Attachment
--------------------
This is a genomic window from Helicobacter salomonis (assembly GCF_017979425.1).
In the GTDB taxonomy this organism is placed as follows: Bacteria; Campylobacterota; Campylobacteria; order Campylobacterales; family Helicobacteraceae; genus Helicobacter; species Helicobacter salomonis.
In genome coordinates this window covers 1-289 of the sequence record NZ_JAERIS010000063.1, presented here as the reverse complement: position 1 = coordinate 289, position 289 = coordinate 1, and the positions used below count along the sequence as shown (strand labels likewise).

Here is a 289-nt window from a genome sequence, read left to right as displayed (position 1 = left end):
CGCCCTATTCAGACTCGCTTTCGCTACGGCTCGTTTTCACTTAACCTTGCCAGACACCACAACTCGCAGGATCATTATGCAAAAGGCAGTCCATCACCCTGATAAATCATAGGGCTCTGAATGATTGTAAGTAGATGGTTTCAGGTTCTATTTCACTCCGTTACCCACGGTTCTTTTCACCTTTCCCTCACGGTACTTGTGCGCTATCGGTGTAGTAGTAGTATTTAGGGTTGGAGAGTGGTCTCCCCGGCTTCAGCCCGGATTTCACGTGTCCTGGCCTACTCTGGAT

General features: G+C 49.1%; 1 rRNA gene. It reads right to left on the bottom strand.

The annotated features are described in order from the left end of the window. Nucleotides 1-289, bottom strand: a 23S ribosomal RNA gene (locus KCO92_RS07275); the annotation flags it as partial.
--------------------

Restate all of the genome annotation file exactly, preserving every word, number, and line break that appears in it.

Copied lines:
This is a genomic window from Helicobacter salomonis (assembly GCF_017979425.1).
In the GTDB taxonomy this organism is placed as follows: Bacteria; Campylobacterota; Campylobacteria; order Campylobacterales; family Helicobacteraceae; genus Helicobacter; species Helicobacter salomonis.
In genome coordinates this window covers 1-289 of the sequence record NZ_JAERIS010000063.1, presented here as the reverse complement: position 1 = coordinate 289, position 289 = coordinate 1, and the positions used below count along the sequence as shown (strand labels likewise).

Here is a 289-nt window from a genome sequence, read left to right as displayed (position 1 = left end):
CGCCCTATTCAGACTCGCTTTCGCTACGGCTCGTTTTCACTTAACCTTGCCAGACACCACAACTCGCAGGATCATTATGCAAAAGGCAGTCCATCACCCTGATAAATCATAGGGCTCTGAATGATTGTAAGTAGATGGTTTCAGGTTCTATTTCACTCCGTTACCCACGGTTCTTTTCACCTTTCCCTCACGGTACTTGTGCGCTATCGGTGTAGTAGTAGTATTTAGGGTTGGAGAGTGGTCTCCCCGGCTTCAGCCCGGATTTCACGTGTCCTGGCCTACTCTGGAT

General features: G+C 49.1%; 1 rRNA gene. It reads right to left on the bottom strand.

The annotated features are described in order from the left end of the window. Nucleotides 1-289, bottom strand: a 23S ribosomal RNA gene (locus KCO92_RS07275); the annotation flags it as partial.